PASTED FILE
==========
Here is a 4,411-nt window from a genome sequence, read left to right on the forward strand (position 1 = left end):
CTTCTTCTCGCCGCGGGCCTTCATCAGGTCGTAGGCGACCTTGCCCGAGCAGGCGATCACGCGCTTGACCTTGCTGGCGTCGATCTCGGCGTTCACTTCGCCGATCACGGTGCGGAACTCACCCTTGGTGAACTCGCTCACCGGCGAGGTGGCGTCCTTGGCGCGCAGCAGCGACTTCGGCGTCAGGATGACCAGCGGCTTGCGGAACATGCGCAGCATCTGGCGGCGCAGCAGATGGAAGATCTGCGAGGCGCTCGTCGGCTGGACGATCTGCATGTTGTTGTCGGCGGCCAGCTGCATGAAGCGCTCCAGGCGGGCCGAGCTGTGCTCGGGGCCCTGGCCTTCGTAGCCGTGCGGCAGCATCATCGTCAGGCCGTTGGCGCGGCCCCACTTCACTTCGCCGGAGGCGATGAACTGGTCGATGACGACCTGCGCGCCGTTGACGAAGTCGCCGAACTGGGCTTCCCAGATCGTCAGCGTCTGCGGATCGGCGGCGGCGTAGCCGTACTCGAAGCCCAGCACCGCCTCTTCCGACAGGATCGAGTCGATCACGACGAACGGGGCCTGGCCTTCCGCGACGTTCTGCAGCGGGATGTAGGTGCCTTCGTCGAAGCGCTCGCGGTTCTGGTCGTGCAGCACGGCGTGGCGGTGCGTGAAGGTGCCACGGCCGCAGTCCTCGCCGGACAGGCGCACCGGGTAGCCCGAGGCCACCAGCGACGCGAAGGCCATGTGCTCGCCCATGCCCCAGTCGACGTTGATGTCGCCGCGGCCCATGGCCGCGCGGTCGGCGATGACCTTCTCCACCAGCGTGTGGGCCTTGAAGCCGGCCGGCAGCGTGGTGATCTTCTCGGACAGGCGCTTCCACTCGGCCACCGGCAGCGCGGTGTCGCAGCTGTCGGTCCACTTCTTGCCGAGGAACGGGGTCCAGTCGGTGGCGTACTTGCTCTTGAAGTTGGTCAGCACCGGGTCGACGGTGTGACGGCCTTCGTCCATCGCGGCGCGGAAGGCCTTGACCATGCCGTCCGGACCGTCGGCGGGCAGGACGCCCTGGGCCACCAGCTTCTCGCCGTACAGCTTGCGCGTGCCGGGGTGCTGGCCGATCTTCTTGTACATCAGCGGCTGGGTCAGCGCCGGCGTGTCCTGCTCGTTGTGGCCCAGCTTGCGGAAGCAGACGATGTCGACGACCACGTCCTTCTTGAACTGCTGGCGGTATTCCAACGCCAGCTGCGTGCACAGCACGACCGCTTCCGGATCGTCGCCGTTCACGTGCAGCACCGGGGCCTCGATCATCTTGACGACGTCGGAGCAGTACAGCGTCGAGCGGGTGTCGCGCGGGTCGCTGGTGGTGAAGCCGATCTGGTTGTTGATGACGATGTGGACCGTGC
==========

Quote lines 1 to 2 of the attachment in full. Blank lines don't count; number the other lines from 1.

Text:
Here is a 4,411-nt window from a genome sequence, read left to right on the forward strand (position 1 = left end):
CTTCTTCTCGCCGCGGGCCTTCATCAGGTCGTAGGCGACCTTGCCCGAGCAGGCGATCACGCGCTTGACCTTGCTGGCGTCGATCTCGGCGTTCACTTCGCCGATCACGGTGCGGAACTCACCCTTGGTGAACTCGCTCACCGGCGAGGTGGCGTCCTTGGCGCGCAGCAGCGACTTCGGCGTCAGGATGACCAGCGGCTTGCGGAACATGCGCAGCATCTGGCGGCGCAGCAGATGGAAGATCTGCGAGGCGCTCGTCGGCTGGACGATCTGCATGTTGTTGTCGGCGGCCAGCTGCATGAAGCGCTCCAGGCGGGCCGAGCTGTGCTCGGGGCCCTGGCCTTCGTAGCCGTGCGGCAGCATCATCGTCAGGCCGTTGGCGCGGCCCCACTTCACTTCGCCGGAGGCGATGAACTGGTCGATGACGACCTGCGCGCCGTTGACGAAGTCGCCGAACTGGGCTTCCCAGATCGTCAGCGTCTGCGGATCGGCGGCGGCGTAGCCGTACTCGAAGCCCAGCACCGCCTCTTCCGACAGGATCGAGTCGATCACGACGAACGGGGCCTGGCCTTCCGCGACGTTCTGCAGCGGGATGTAGGTGCCTTCGTCGAAGCGCTCGCGGTTCTGGTCGTGCAGCACGGCGTGGCGGTGCGTGAAGGTGCCACGGCCGCAGTCCTCGCCGGACAGGCGCACCGGGTAGCCCGAGGCCACCAGCGACGCGAAGGCCATGTGCTCGCCCATGCCCCAGTCGACGTTGATGTCGCCGCGGCCCATGGCCGCGCGGTCGGCGATGACCTTCTCCACCAGCGTGTGGGCCTTGAAGCCGGCCGGCAGCGTGGTGATCTTCTCGGACAGGCGCTTCCACTCGGCCACCGGCAGCGCGGTGTCGCAGCTGTCGGTCCACTTCTTGCCGAGGAACGGGGTCCAGTCGGTGGCGTACTTGCTCTTGAAGTTGGTCAGCACCGGGTCGACGGTGTGACGGCCTTCGTCCATCGCGGCGCGGAAGGCCTTGACCATGCCGTCCGGACCGTCGGCGGGCAGGACGCCCTGGGCCACCAGCTTCTCGCCGTACAGCTTGCGCGTGCCGGGGTGCTGGCCGATCTTCTTGTACATCAGCGGCTGGGTCAGCGCCGGCGTGTCCTGCTCGTTGTGGCCCAGCTTGCGGAAGCAGACGATGTCGACGACCACGTCCTTCTTGAACTGCTGGCGGTATTCCAACGCCAGCTGCGTGCACAGCACGACCGCTTCCGGATCGTCGCCGTTCACGTGCAGCACCGGGGCCTCGATCATCTTGACGACGTCGGAGCAGTACAGCGTCGAGCGGGTGTCGCGCGGGTCGCTGGTGGTGAAGCCGATCTGGTTGTTGATGACGATGTGGACCGTGC